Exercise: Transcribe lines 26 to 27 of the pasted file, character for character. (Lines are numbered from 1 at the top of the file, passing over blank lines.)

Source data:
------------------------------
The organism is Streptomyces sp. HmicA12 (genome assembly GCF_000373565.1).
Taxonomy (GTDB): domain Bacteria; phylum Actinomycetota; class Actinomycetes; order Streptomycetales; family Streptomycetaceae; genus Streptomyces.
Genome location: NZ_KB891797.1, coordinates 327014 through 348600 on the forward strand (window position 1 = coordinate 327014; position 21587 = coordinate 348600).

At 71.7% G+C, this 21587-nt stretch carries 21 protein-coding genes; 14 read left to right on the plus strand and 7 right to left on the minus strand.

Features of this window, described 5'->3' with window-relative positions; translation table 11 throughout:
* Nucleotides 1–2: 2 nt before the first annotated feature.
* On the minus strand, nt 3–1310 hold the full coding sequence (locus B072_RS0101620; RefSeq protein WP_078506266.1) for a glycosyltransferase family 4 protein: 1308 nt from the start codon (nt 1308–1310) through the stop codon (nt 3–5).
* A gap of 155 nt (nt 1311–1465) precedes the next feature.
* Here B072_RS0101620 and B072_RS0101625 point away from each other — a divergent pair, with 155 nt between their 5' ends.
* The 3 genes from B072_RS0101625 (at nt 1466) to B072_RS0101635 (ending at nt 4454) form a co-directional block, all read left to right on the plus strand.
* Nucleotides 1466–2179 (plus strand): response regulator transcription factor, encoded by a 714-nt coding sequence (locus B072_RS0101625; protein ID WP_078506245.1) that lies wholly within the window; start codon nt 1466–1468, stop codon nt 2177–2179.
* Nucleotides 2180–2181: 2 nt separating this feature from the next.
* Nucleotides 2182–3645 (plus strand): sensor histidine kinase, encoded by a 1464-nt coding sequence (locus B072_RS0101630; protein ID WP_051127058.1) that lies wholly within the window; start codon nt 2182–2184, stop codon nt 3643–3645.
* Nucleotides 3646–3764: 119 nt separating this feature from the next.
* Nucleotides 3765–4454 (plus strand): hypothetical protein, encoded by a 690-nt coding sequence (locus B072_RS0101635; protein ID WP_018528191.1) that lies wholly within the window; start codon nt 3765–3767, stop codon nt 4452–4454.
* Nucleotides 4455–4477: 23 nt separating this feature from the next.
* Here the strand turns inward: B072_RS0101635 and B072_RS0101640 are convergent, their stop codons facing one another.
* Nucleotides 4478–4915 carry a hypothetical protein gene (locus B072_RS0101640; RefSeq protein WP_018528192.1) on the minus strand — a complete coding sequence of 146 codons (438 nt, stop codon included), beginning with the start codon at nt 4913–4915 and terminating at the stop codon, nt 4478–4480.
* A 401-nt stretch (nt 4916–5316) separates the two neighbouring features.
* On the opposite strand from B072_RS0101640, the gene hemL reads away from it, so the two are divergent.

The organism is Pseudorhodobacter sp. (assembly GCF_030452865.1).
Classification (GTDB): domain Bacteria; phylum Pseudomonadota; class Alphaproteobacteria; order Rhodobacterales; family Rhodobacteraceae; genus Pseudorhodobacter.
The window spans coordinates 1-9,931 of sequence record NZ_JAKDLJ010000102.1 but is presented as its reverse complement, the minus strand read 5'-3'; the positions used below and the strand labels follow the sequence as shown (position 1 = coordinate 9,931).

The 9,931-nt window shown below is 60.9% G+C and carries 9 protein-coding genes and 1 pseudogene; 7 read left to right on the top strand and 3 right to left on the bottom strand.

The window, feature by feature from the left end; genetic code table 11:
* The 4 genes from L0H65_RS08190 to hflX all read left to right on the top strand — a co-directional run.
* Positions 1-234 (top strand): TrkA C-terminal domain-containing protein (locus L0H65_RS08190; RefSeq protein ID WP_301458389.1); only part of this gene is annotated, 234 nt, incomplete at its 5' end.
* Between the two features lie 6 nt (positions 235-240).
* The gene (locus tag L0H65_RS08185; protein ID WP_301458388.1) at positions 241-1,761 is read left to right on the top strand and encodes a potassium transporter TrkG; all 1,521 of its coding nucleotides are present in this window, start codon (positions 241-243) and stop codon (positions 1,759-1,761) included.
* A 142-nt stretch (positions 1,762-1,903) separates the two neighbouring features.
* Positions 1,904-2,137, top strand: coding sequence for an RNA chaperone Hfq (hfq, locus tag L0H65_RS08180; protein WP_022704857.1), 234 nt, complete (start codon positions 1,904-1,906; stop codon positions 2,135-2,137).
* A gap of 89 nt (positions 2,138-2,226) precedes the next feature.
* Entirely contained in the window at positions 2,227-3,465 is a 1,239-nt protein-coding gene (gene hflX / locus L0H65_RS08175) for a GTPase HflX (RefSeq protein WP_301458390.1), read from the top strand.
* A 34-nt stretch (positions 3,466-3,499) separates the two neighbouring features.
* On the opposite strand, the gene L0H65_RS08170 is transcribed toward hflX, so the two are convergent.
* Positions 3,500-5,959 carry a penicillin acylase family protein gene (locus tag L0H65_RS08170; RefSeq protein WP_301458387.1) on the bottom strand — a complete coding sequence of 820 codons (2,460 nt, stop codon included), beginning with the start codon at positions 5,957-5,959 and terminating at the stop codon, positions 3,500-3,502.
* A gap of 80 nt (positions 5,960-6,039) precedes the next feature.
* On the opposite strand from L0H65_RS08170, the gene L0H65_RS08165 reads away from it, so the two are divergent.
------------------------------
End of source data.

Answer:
* The 4 genes from L0H65_RS08190 to hflX all read left to right on the top strand — a co-directional run.
* Positions 1-234 (top strand): TrkA C-terminal domain-containing protein (locus L0H65_RS08190; RefSeq protein ID WP_301458389.1); only part of this gene is annotated, 234 nt, incomplete at its 5' end.